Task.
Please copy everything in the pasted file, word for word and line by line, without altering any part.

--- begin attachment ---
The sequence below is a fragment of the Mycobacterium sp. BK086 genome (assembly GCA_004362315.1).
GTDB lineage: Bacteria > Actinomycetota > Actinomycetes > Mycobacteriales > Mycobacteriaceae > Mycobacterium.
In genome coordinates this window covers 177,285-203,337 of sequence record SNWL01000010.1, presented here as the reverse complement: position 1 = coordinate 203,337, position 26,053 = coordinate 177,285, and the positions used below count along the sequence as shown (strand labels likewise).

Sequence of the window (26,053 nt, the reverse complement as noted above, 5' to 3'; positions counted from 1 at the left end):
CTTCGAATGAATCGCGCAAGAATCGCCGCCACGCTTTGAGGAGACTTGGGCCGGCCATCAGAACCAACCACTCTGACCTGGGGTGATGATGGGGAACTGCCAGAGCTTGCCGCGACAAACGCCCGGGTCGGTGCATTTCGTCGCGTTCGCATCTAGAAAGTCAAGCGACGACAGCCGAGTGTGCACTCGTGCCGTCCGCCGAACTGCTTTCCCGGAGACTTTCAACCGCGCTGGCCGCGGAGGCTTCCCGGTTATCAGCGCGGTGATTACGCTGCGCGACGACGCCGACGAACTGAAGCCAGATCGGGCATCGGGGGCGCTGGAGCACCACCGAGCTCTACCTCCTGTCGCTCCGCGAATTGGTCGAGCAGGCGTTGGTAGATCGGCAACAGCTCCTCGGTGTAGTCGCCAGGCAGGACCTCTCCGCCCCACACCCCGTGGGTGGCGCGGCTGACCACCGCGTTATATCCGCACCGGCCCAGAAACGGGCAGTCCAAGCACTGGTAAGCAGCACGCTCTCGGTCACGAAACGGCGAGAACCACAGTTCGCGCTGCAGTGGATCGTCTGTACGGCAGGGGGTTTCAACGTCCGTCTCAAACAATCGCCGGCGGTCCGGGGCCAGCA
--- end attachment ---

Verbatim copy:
The sequence below is a fragment of the Mycobacterium sp. BK086 genome (assembly GCA_004362315.1).
GTDB lineage: Bacteria > Actinomycetota > Actinomycetes > Mycobacteriales > Mycobacteriaceae > Mycobacterium.
In genome coordinates this window covers 177,285-203,337 of sequence record SNWL01000010.1, presented here as the reverse complement: position 1 = coordinate 203,337, position 26,053 = coordinate 177,285, and the positions used below count along the sequence as shown (strand labels likewise).

Sequence of the window (26,053 nt, the reverse complement as noted above, 5' to 3'; positions counted from 1 at the left end):
CTTCGAATGAATCGCGCAAGAATCGCCGCCACGCTTTGAGGAGACTTGGGCCGGCCATCAGAACCAACCACTCTGACCTGGGGTGATGATGGGGAACTGCCAGAGCTTGCCGCGACAAACGCCCGGGTCGGTGCATTTCGTCGCGTTCGCATCTAGAAAGTCAAGCGACGACAGCCGAGTGTGCACTCGTGCCGTCCGCCGAACTGCTTTCCCGGAGACTTTCAACCGCGCTGGCCGCGGAGGCTTCCCGGTTATCAGCGCGGTGATTACGCTGCGCGACGACGCCGACGAACTGAAGCCAGATCGGGCATCGGGGGCGCTGGAGCACCACCGAGCTCTACCTCCTGTCGCTCCGCGAATTGGTCGAGCAGGCGTTGGTAGATCGGCAACAGCTCCTCGGTGTAGTCGCCAGGCAGGACCTCTCCGCCCCACACCCCGTGGGTGGCGCGGCTGACCACCGCGTTATATCCGCACCGGCCCAGAAACGGGCAGTCCAAGCACTGGTAAGCAGCACGCTCTCGGTCACGAAACGGCGAGAACCACAGTTCGCGCTGCAGTGGATCGTCTGTACGGCAGGGGGTTTCAACGTCCGTCTCAAACAATCGCCGGCGGTCCGGGGCCAGCA